Everyday Carry

How to Make Writing a Part of Your Daily Routine

We’ve given you several ideas involving the whys, hows, and whats of carry a notebook and pen. Now it’s time to take a look at some of the more premium pens, notebooks, and accessories. This installment of Carry Smarter touches on fountain pens, full-sized notebooks, some nice desk accessories and planners to wrap up our 3-part guide on writing analog. While each of these items may not exclusively be EDC’d, they are certainly useful on a daily basis and can easily become a part of your ritual.

Ed Jelley

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While you may be more comfortable leaving your expensive fountain pen and full-sized notebook on your desk, that doesn’t mean that analog writing cannot be a part of your every day ritual. Extending their use beyond being in your pocket, you can use your analog writing tools for journaling, work notes, planning, and much more.

What’s next after pocket pens and notepads?

We’ve previously mentioned the advantages of carrying a smaller pen and pocket notebook, but the world of analog writing doesn’t have to be confined to your pockets. Reap the benefits by taking the experience to your desk with these more premium, full-sized options:

  • Fountain Pens: Getting into fountain pens can seem like a daunting task. At the end of the day, there’s really nothing to be afraid of. The barrier to entry can be as low as $8 for a non-disposable pen. It’s nice to have something permanent that you will enjoy for years to come as opposed to a disposable pen that gets thrown away when it’s empty. Not only does writing with a fountain pen force you to take your time, but they are also a pleasure to write with, and can be customized to your personal preference with thousands of different colored inks.
  • Full-sized Notebooks: Uses for a notebook are endless, whether it be pocket- or full-sized. They’re a great way to stay organized. Many professionals prefer to write in a notebook to keep thoughts relevant and close by each other. It’s easy to flip a few pages back to see your thoughts than to go through loose papers. For personal use, keeping a full-sized journal has its benefits. Pocket notebooks are great for short, quick thoughts, but a full-sized notebook will make it much easier to record your day in detail. Write down your thoughts, your feelings, what you did that day, what you enjoyed and what you didn’t. Don’t forget to include what you would like to focus on tomorrow.
  • Planners: An offshoot of notebooks, a good planner can mean a more organized life. The added bonus of handwriting as a tool to remember will keep your mind on what you have coming up during the week. You’re less likely to miss appointments, meetings, and important dates if you write them down by hand.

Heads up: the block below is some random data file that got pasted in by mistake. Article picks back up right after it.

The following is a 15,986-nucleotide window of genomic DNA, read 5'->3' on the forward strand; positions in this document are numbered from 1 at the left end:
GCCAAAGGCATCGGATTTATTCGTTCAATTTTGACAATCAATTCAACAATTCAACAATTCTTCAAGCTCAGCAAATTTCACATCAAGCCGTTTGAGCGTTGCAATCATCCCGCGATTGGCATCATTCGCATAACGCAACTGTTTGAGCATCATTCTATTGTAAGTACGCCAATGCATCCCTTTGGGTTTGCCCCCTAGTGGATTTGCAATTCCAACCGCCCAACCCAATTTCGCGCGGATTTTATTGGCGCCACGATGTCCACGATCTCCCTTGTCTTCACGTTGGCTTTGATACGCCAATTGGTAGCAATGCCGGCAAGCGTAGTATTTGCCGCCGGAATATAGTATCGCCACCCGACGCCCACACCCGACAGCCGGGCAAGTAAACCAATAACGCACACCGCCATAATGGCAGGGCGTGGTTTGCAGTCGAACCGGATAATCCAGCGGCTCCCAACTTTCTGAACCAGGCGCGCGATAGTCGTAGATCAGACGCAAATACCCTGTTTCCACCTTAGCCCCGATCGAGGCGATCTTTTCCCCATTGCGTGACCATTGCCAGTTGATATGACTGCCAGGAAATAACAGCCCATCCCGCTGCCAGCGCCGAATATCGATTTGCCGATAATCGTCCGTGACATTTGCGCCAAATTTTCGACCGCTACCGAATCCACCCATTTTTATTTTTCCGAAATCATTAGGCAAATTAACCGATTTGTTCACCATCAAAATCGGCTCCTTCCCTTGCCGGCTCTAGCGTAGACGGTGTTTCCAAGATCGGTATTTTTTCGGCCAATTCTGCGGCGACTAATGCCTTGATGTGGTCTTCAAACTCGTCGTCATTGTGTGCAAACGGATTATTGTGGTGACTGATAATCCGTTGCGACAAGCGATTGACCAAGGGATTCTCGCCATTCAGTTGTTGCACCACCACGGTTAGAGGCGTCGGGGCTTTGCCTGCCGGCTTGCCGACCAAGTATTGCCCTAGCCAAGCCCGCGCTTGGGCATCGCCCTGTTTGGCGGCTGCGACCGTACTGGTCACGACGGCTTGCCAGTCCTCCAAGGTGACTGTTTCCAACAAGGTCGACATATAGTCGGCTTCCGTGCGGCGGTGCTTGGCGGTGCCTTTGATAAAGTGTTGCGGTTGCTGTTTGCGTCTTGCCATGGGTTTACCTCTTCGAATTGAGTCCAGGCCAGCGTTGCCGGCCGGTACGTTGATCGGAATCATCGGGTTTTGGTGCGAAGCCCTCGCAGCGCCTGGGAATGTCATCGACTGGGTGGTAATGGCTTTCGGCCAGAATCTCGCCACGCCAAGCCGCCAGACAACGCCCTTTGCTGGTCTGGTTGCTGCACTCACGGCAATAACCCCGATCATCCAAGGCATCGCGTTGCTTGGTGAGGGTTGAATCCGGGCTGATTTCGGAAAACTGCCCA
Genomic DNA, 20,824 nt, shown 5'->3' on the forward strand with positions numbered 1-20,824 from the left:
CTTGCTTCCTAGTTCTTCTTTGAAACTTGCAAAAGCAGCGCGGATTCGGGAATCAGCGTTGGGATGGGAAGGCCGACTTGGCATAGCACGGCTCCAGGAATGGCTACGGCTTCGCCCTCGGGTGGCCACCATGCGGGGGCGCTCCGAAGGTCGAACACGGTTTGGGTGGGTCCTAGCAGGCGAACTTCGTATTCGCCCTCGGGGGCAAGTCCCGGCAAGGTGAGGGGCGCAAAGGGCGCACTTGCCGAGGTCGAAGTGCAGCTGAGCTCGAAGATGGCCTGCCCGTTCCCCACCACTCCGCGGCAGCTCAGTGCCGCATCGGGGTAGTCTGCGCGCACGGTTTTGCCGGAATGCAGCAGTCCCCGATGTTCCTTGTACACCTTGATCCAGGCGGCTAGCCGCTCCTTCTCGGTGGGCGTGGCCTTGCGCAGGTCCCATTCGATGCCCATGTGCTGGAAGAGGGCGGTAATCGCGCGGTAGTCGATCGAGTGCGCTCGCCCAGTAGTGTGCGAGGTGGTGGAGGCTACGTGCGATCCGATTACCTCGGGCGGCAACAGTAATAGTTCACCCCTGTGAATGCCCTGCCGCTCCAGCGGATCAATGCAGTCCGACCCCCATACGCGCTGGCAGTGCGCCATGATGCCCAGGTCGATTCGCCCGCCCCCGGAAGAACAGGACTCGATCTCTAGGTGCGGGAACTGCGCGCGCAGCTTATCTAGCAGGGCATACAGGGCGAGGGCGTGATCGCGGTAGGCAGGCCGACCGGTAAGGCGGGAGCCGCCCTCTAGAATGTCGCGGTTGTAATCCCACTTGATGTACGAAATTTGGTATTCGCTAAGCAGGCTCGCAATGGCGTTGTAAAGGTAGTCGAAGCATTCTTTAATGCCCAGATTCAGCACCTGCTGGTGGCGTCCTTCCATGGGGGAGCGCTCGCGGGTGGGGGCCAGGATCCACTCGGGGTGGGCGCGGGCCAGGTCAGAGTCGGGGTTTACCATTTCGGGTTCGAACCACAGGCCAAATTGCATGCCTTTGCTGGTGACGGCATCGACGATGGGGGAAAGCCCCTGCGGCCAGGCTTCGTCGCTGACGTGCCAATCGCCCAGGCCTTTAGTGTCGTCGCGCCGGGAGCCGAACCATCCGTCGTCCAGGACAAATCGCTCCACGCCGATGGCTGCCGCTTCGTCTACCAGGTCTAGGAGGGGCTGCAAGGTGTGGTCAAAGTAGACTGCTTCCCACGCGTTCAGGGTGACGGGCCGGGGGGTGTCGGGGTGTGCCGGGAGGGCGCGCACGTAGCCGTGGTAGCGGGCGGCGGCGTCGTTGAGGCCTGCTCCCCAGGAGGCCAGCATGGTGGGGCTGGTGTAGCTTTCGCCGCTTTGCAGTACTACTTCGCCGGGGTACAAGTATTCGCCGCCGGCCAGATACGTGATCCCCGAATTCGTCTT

• Storage: It is great having a pen, pencil, pocket notebook, and journal that you like, but it is even better to keep them all organized and nicely displayed. Desk trays and pen holders are just a few ways of doing this. Having a special place for your favorite pen ensures you’re less likely to lose it.

Where to go from here?

It’s hard to describe the feeling of putting pen to paper. To some it may seem old fashioned, but it is just one of those things that you won’t truly appreciate until you try it yourself. As explained in part one and two of this guide, there is no shortage of options when looking for the perfect pen and paper combo. There really are enough choices so that everyone can find something that they like. It’s a great feeling to find your perfect pen and paper combination and a way to use them that benefits your every day life. Here are some great selections that can help you build your writing routine:

The Design Icon…

Lamy 2000

Lamy 2000 Fountain / Rollerball / Ballpoint Pen

Designed in 1966 by Gerd Mueller, this ultra-popular fountain pen still maintains a modern look today. It is on permanent display in New York City’s Museum of Modern Art and for good reason. The ergonomic pen looks sharp, writes well, and holds a ton of ink to get you through the work week and then some. Durable makrolon resin and stainless steel make up the sleek, slightly textured body that seems to disappear in your hand while writing. If fountain pens aren’t your thing, the 2000 is also available in a ballpoint ($60), multipen ($59), rollerball ($74) and pencil ($48). This is a pen that will last a lifetime.